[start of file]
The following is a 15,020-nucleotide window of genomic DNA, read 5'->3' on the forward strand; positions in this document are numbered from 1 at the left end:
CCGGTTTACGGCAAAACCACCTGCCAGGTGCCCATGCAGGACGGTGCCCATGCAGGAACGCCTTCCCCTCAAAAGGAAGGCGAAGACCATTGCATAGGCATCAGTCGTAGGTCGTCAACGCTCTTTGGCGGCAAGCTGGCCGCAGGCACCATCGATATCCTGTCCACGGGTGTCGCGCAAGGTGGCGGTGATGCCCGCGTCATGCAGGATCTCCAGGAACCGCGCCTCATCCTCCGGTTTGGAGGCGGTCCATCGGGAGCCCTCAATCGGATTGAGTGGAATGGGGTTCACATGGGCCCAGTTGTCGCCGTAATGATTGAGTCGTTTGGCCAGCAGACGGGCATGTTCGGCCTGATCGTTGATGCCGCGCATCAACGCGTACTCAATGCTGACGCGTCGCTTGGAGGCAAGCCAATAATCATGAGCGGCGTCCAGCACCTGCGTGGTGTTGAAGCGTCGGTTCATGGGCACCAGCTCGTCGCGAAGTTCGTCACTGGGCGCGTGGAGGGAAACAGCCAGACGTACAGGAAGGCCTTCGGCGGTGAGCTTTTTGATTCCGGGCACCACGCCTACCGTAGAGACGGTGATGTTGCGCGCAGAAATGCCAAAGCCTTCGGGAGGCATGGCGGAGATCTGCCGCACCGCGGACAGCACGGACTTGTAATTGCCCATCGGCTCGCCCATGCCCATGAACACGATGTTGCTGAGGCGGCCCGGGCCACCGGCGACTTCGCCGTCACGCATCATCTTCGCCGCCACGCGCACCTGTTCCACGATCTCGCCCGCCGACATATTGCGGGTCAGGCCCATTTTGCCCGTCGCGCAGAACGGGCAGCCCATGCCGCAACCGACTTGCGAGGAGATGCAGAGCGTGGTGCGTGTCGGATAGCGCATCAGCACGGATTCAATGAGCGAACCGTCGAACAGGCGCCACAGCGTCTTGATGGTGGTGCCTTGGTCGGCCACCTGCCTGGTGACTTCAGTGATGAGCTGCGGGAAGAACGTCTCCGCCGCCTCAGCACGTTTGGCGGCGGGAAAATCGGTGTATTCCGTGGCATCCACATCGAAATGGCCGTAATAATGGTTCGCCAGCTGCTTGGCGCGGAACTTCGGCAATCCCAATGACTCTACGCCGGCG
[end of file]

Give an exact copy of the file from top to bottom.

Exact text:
The following is a 15,020-nucleotide window of genomic DNA, read 5'->3' on the forward strand; positions in this document are numbered from 1 at the left end:
CCGGTTTACGGCAAAACCACCTGCCAGGTGCCCATGCAGGACGGTGCCCATGCAGGAACGCCTTCCCCTCAAAAGGAAGGCGAAGACCATTGCATAGGCATCAGTCGTAGGTCGTCAACGCTCTTTGGCGGCAAGCTGGCCGCAGGCACCATCGATATCCTGTCCACGGGTGTCGCGCAAGGTGGCGGTGATGCCCGCGTCATGCAGGATCTCCAGGAACCGCGCCTCATCCTCCGGTTTGGAGGCGGTCCATCGGGAGCCCTCAATCGGATTGAGTGGAATGGGGTTCACATGGGCCCAGTTGTCGCCGTAATGATTGAGTCGTTTGGCCAGCAGACGGGCATGTTCGGCCTGATCGTTGATGCCGCGCATCAACGCGTACTCAATGCTGACGCGTCGCTTGGAGGCAAGCCAATAATCATGAGCGGCGTCCAGCACCTGCGTGGTGTTGAAGCGTCGGTTCATGGGCACCAGCTCGTCGCGAAGTTCGTCACTGGGCGCGTGGAGGGAAACAGCCAGACGTACAGGAAGGCCTTCGGCGGTGAGCTTTTTGATTCCGGGCACCACGCCTACCGTAGAGACGGTGATGTTGCGCGCAGAAATGCCAAAGCCTTCGGGAGGCATGGCGGAGATCTGCCGCACCGCGGACAGCACGGACTTGTAATTGCCCATCGGCTCGCCCATGCCCATGAACACGATGTTGCTGAGGCGGCCCGGGCCACCGGCGACTTCGCCGTCACGCATCATCTTCGCCGCCACGCGCACCTGTTCCACGATCTCGCCCGCCGACATATTGCGGGTCAGGCCCATTTTGCCCGTCGCGCAGAACGGGCAGCCCATGCCGCAACCGACTTGCGAGGAGATGCAGAGCGTGGTGCGTGTCGGATAGCGCATCAGCACGGATTCAATGAGCGAACCGTCGAACAGGCGCCACAGCGTCTTGATGGTGGTGCCTTGGTCGGCCACCTGCCTGGTGACTTCAGTGATGAGCTGCGGGAAGAACGTCTCCGCCGCCTCAGCACGTTTGGCGGCGGGAAAATCGGTGTATTCCGTGGCATCCACATCGAAATGGCCGTAATAATGGTTCGCCAGCTGCTTGGCGCGGAACTTCGGCAATCCCAATGACTCTACGCCGGCG